ATLANTA — Georgia Gov. Brian Kemp, First Lady Marty Kemp, U.S. Sen. David Perdue, Attorney General Chris Carr, Rep. Doug Collins and Georgia Speaker Pro-Tempore Jan Jones partnered with the American Hotel and Lodging Association, Asian American Hotel Owners Association and the Georgia Hotel and Lodging Association to raise awareness across the state for a unified approach to combating human trafficking.

As part of the effort, they joined the hotel industry for a human trafficking prevention training session, hosted at the InterContinental Buckhead Atlanta hotel, for hundreds of Atlanta-area hotel employees. The InterContinental Buckhead Atlanta is one of the brand’s flagship properties for InterContinental Hotels Group, headquartered in Atlanta.

“As a state, we are committed to working hand-in-hand across all levels of government to end trafficking, and our work on the GRACE Commission facilitates this vital collaboration,” Carr said. “As we continue to expand our reach in this fight, we are so pleased to see hotels across Georgia partner with our law enforcement officers, who work tirelessly day in and day out to hold traffickers accountable.”

The training session is part of a wave of regional events following the launch of AHLA’s No Room for Trafficking campaign and AAHOA’s Human Trafficking Awareness Training, which build upon the hospitality industry’s longstanding commitment to the fight against human trafficking by educating and training every hotel worker. By partnering with lawmakers and human trafficking prevention partners, these events raise public awareness and facilitate collaboration with government, law enforcement and hoteliers on best practices for policies, procedures and training to enhance our human trafficking prevention efforts.

“IHG condemns human trafficking in all forms, and we are taking a strong stance on this issue as a leading voice in the hospitality industry,” Colleen Keating, chief operating officer for Americas IHG, said. “Raising awareness of human trafficking is critical, and it’s more important now than ever that we work closely with our local, state and federal officials, as well as our industry partners, to tackle this issue, while also engaging and training hotel employees at every level to help them understand the role they can play in preventing human trafficking.”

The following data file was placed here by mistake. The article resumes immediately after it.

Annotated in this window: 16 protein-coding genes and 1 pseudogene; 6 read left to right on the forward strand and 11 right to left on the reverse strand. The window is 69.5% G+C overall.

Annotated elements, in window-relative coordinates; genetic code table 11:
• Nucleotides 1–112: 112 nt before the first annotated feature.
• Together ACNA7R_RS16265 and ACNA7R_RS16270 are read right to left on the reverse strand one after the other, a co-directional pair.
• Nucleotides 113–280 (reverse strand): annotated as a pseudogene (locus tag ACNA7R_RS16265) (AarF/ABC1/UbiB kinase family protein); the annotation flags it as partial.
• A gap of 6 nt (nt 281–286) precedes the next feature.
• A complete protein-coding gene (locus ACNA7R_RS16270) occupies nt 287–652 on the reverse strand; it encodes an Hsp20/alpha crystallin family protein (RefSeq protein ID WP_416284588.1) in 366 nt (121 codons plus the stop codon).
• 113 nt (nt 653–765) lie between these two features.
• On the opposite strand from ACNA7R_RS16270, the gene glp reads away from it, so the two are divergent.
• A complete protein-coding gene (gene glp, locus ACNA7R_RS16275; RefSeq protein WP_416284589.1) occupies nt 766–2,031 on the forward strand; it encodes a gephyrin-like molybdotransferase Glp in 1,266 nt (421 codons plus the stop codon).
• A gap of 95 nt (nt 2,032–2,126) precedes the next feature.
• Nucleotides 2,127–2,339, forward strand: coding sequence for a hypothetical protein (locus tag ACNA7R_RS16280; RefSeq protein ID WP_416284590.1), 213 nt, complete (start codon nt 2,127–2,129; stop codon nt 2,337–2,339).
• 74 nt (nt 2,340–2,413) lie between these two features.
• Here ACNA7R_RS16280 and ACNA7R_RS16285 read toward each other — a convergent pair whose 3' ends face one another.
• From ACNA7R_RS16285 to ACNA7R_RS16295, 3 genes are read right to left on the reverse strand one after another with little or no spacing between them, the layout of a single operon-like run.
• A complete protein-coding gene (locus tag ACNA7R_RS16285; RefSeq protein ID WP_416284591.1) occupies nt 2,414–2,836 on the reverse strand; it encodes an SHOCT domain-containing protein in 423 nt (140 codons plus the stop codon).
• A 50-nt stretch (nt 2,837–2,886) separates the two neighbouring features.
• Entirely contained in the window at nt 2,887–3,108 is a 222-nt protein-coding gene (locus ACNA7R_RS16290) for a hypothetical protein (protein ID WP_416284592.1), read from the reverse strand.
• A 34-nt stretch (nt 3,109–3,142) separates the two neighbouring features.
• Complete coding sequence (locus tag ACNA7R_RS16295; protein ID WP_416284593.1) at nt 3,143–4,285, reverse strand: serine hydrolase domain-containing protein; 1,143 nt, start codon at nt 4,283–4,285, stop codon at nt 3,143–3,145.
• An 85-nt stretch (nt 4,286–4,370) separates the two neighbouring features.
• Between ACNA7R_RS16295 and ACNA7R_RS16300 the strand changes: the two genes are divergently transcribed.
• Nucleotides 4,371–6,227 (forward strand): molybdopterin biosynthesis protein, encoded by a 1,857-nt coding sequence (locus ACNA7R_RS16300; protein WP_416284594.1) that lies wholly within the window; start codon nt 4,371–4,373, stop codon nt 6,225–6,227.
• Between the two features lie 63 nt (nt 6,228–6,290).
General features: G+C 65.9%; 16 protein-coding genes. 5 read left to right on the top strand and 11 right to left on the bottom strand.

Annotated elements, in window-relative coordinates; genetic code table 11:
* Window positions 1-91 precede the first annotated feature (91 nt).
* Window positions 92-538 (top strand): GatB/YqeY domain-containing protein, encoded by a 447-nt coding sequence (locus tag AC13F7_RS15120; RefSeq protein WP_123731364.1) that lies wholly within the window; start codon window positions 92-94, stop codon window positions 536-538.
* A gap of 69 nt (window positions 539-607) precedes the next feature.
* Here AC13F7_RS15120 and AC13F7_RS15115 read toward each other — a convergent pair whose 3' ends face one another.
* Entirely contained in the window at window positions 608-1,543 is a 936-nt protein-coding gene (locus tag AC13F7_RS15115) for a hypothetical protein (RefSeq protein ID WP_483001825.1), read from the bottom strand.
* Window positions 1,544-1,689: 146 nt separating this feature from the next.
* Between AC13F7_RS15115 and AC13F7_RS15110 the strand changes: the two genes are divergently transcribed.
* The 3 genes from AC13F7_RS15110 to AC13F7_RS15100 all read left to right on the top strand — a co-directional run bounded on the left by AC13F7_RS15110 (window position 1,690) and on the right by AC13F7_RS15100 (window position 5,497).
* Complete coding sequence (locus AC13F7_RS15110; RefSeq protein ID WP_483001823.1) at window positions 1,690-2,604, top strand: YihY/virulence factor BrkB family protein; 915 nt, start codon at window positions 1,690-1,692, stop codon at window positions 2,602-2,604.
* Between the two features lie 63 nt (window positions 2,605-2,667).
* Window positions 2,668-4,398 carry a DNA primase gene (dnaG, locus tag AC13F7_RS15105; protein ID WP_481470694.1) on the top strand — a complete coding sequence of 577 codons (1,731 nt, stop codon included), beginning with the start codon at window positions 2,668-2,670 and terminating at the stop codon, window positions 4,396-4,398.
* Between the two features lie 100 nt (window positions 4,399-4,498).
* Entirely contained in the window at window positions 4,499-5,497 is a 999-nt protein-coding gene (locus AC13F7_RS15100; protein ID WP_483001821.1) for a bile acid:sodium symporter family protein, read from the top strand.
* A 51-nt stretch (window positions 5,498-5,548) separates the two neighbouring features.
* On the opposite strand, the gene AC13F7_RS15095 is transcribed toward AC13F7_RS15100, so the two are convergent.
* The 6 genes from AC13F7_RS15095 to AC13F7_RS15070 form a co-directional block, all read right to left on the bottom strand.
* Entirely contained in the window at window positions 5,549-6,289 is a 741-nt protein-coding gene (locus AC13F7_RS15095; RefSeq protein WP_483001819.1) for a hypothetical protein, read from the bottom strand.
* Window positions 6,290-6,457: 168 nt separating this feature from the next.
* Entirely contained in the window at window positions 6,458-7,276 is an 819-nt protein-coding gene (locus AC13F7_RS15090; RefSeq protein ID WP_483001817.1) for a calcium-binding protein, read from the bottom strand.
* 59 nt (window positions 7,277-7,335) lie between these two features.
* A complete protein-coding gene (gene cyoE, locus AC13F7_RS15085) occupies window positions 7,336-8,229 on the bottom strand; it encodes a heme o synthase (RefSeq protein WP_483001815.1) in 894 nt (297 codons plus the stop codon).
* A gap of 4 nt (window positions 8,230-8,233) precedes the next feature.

Already each year, thousands of hotel employees are trained on how to identify and stop trafficking, and this campaign unites the industry around the shared goal to end human trafficking.

“Thanks to our members across the country, our industry is leading the charge to combat human trafficking and support survivors,” AHLA CEO Chip Rogers said. “As we continue to build on this legacy of trafficking prevention and awareness, today we are proud to partner with Gov. Kemp, First Lady Kemp, Attorney General Carr and so many other Georgia lawmakers who are all playing a critical role in the fight against trafficking.”

At the event, Marty Kemp, co-chair of the Georgians for Refuge, Action, Compassion and Education Commission, spoke about the state’s efforts to tackle human trafficking, hold bad actors accountable and support survivors. The GRACE Commission is spearheaded by Georgia’s first lady and members include Carr and other top law enforcement officials, for-profit and nonprofit organizations, faith-based institutions and public safety experts.

Perdue and Doug Collins were in attendance to discuss their efforts on the federal level and what role the private industry can play in developing effective solutions.

“Through the GRACE Commission, Georgia has made significant progress in the fight to end human trafficking, and we’re proud that the hotel industry is playing a leading role by continuing to train their associates on identifying and reporting human trafficking both here in Georgia and across the country,” Marty Kemp said. “We know there is always more to be done in this fight, and we are committed to working alongside partners like the hotel industry to end trafficking.”

The hotel industry has long recognized the role it plays in ending human trafficking, and through innovative techniques and employee training, has played an instrumental role in identifying, reporting and stopping instances of human trafficking.

“The hospitality industry is committed to equipping hoteliers and their employees with the necessary tools to keep trafficking out of their hotels and communities,” Rachel Humphrey, interim president and CEO of AAHOA, said. “The education and training resources that AAHOA, AHLA and GHLA provide to the hospitality industry play a critical role in saving lives by ensuring hotel staff are trained to identify instances of trafficking and are prepared to take immediate action.”

In August, the hotel industry hosted a regional training event in Iowa in partnership with Gov. Kim Reynolds and Sen. Joni Ernst. The next regional event will be held in Austin, Texas, later this month.

“Hoteliers and their employees are the first line of defense when it comes to combating human trafficking and spotting victims,” Jim Sprouse, president of GHLA, said. “We are proud to partner across our industry and with leaders like the first family and Attorney General Carr, who are working diligently to combat this issue.”

To learn more about AAHOA’s human trafficking awareness training, visit

To learn more about AHLA’s No Room for Trafficking campaign, visit

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